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Across Coveted Lands by Arnold Henry Savage Landor

Fresh horses were obtained at the Chappar Khana


Persian post-horse is a most wonderful animal. His endurance and powers of recovery are simply extraordinary. Having been properly fed, and enjoyed the few hours' rest, the animals, notwithstanding their wretched condition and the bad road, went fairly well.

On nearing Kohrut one is agreeably surprised to find among these barren mountains healthy patches of agriculture and beautiful groves of fruit-trees. The fruit is excellent here,--apples, plums, apricots, walnuts, and the Kohrut potatoes are said (by the people of Kohrut) to be the best in the world. The most remarkable thing about these patches of cultivation is that the soil in which they occur has been brought there--the mountain itself being rocky--and the imported earth is supported by means of strong stone walls forming long terraces. This speaks very highly for the industry of the natives, who are extremely hardworking. We go through these delightful groves for nearly one mile, when suddenly we find ourselves in front of Kohrut village, most picturesquely perched on the steep slope of the mountain.

The houses are of an absolutely different type from the characteristically domed Persian hovels one has so far come across. They have several storeys, two or even three--an extremely rare occurrence in Persian habitations. The lower windows are very small, like slits in the wall, but the top windows are large and square, usually with some lattice woodwork

in front of them. The domed roofs have been discarded, owing to the quantity of wood obtainable here, and the roofs are flat and thatched, supported on long projecting beams and rafters. Just before entering the village a great number of ancient graves can be seen dotted on the mountain-side, and along the road. The view of the place, with its beautiful background of weird mountains, and the positions of the houses, the door of one on the level with the roof of the underlying one, against the face of the rock, are most striking.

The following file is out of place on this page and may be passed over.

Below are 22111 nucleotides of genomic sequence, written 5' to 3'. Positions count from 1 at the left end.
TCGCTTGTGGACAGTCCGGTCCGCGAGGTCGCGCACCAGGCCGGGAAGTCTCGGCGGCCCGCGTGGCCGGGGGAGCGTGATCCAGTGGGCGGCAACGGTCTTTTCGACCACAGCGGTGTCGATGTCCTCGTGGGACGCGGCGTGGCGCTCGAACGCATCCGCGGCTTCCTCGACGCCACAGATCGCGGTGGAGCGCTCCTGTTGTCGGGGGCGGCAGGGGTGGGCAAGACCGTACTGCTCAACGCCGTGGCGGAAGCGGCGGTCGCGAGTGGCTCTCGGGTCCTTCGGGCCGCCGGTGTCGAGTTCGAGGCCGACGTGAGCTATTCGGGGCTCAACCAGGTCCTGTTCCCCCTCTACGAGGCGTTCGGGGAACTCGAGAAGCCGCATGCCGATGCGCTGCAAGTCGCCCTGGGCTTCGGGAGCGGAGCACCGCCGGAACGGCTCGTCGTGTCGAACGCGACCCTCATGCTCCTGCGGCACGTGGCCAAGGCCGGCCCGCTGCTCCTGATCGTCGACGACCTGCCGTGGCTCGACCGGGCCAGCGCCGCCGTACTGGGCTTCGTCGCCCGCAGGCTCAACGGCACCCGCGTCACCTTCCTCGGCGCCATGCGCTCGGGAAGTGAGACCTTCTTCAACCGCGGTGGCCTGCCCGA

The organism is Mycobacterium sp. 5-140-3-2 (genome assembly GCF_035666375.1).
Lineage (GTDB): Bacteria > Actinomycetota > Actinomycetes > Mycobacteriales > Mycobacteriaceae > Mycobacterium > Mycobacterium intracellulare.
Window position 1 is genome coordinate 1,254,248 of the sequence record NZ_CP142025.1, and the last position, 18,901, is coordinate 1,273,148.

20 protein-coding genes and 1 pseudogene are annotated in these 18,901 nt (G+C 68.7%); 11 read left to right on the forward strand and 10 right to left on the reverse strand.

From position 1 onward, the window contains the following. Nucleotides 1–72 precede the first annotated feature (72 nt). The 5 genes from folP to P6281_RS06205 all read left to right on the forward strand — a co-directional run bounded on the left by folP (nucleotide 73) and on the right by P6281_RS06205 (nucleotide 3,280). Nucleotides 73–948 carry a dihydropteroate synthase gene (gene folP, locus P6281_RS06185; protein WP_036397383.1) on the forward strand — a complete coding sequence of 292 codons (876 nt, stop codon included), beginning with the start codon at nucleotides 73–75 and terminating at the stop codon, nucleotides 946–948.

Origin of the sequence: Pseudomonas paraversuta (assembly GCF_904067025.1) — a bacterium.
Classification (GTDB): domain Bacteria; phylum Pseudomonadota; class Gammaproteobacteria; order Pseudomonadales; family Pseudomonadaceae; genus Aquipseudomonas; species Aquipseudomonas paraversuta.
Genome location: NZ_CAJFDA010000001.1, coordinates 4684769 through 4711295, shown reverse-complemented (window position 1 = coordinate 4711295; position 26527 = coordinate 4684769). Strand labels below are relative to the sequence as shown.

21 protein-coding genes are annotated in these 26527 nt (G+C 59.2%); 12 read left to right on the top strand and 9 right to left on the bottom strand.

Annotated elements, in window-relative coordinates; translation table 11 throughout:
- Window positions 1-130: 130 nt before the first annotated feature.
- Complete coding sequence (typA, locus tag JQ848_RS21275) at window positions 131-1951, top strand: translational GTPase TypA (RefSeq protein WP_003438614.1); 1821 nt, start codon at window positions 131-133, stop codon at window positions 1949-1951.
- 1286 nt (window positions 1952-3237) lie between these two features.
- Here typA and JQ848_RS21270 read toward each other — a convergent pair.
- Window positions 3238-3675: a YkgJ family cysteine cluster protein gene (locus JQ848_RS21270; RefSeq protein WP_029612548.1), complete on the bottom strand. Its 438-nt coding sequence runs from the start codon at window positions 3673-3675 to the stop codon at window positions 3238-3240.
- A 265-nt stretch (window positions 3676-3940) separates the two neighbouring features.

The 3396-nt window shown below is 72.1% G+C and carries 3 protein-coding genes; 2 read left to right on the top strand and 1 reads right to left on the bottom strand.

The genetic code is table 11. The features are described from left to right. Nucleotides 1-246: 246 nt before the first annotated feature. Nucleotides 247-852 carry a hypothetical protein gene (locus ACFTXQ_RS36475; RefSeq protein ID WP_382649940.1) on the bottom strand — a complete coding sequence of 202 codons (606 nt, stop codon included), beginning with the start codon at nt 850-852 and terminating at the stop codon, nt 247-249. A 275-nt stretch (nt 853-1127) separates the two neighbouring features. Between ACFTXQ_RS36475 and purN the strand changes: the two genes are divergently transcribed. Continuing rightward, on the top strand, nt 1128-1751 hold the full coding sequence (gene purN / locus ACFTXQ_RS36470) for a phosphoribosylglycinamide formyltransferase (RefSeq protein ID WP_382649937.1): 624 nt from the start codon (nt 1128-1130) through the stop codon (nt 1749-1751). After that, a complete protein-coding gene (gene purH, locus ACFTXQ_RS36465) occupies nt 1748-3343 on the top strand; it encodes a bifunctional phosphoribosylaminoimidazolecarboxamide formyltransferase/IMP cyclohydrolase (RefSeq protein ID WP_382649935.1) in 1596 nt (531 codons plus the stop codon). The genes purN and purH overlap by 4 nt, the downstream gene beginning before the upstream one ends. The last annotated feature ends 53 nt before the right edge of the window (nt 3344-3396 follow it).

[Illustration: The Interior of Chappar Khana at Kohrut.]

The inhabitants of this village are quite polite and friendly, and lack the usual aggressiveness so common at all the halting places in Persia.

Fresh horses were obtained at the Chappar Khana, and I proceeded on my journey at once. We still wound our way among mountains going higher and higher, until we got over the Kuh-i-buhlan (the pass). From the highest point a lovely view of the valley over which we had come from the north-west displayed itself in dark brown tints, and to the east we had a mass of barren mountains.


Crossing the Pass--Held up by robbers--Amusing courtesy--Brigands to protect from brigands--Parting friends--Soh--Biddeshk--Copper and iron--Robber tribes--An Englishman robbed--A feature of Persian mountains--A military escort--How compensation is paid by the Persian Government--Murchikhar--Robbers and the guards--Ghiez--Distances from Teheran to Isfahan.

It was not till after sunset that we crossed the Pass, and, the horses being tired, my men and I were walking down the incline on the other side to give the animals a rest. It was getting quite dark, and as the chappar boy had warned me that there were brigands about the neighbourhood I walked close to my horse, my revolver being slung to the saddle. The place seemed absolutely deserted, and I was just thinking how still and reposeful the evening seemed, the noise of the horses' hoofs being the only disturbing element amid quiescent nature, when suddenly from behind innocent-looking rocks and boulders leapt up, on both sides of the road, about a dozen well-armed robbers, who attempted to seize the horses. Before they had time to put up their rifles they found themselves covered by my revolver and requested to drop their weapons or I would shoot them. They hastily complied with my request, and instead of ransacking my baggage, as they had evidently designed to do, had to confine themselves to polite remarks.

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